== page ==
I think any large roach enjoys poking handlers. Even my G. portentosa can be quite prickly. 

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25 minutes ago, The Mantis Menagerie said:

I think any large roach enjoys poking handlers. Even my G. portentosa can be quite prickly. 

If only they could be trained. lol

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  • 3 weeks later...
1 hour ago, Dave Jay said:

Funny that you have Macropanesthia rhinoceros when here in Australia I can't find any for sale! I've been looking for weeks now!

Haha, well Macropanesthia rhinoceros are hard to find anywhere do to the epicly slow growth/reproduction times (unless they're not protected and people are able to collect them from the wild), but they should surely be more common over there compared to the U.S. Hopefully you're able to find some soon! I already consider them an awesome species to keep and mine aren't even that close to adulthood yet. lol

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  • 4 months later...

How's it going everyone? 🙂

Long time no post! School has finally swept past me once again for this year and so my focus can now shift back to the roaches (as if it wasn't already somewhat lol). I plan to get the photoshoots going soon so I can get some more pictures slapped up here and build up this thread. However, one development in my collection that there's no need waiting to supply pictures for is that I'm now officially hisserless! 😮 The allergies were just getting too bad for me and I wasn't doing particularly great with the species I had, so I just decided to sell them all off to a trusted breeder. Even though this is technically supposed to be a thread representing my current collection, I say why not share some pictures here of some absolutely gorgeous roaches I may never own again. 🙂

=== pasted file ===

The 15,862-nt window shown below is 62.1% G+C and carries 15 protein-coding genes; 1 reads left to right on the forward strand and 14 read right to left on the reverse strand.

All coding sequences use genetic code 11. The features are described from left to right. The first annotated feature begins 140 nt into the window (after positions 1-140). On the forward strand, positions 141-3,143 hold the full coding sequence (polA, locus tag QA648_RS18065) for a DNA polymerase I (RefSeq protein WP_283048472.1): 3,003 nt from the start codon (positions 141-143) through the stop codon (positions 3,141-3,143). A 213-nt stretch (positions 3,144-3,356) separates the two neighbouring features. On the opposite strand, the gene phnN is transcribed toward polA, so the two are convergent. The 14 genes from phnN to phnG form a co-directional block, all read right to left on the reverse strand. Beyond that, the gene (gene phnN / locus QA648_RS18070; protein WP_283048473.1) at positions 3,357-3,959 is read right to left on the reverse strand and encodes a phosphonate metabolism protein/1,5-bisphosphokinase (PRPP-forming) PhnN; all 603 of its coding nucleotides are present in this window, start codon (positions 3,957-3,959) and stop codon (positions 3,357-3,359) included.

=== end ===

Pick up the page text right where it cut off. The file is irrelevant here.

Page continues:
Here it goes:

Elliptorhina laevigata

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Adult male(s)

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Freshly-molted adult male

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Adult females

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Large nymph(s)

 

Gromphadorhina grandidieri

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Adult male

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Adult female

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Small nymphs

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Individuals attempting to hide

 

Gromphadorhina grandidieri/Elliptorhina laevigata

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Adult male comparison (G.grandidieri left, E.laevigata right)

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Adult male comparison (E.laevigata left, G.grandidieri right)

Besides these two hisser species, I also had Gromphadorhina oblongonota, but unfortunately didn't manage to get pictures of them before shipping them away. Anyways, I hope you guys enjoyed what I did have to show and be sure to stay tuned for more pictures from my drastically-enlarged collection!

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Porcellio scaber "Piebald"

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Medium-sized to large individuals (note the amount/placement of piebalding can change during the lifetime and individuals usually have to be 1/3 grown before they show any)

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Pregnant female (note the marsupium on her stomach)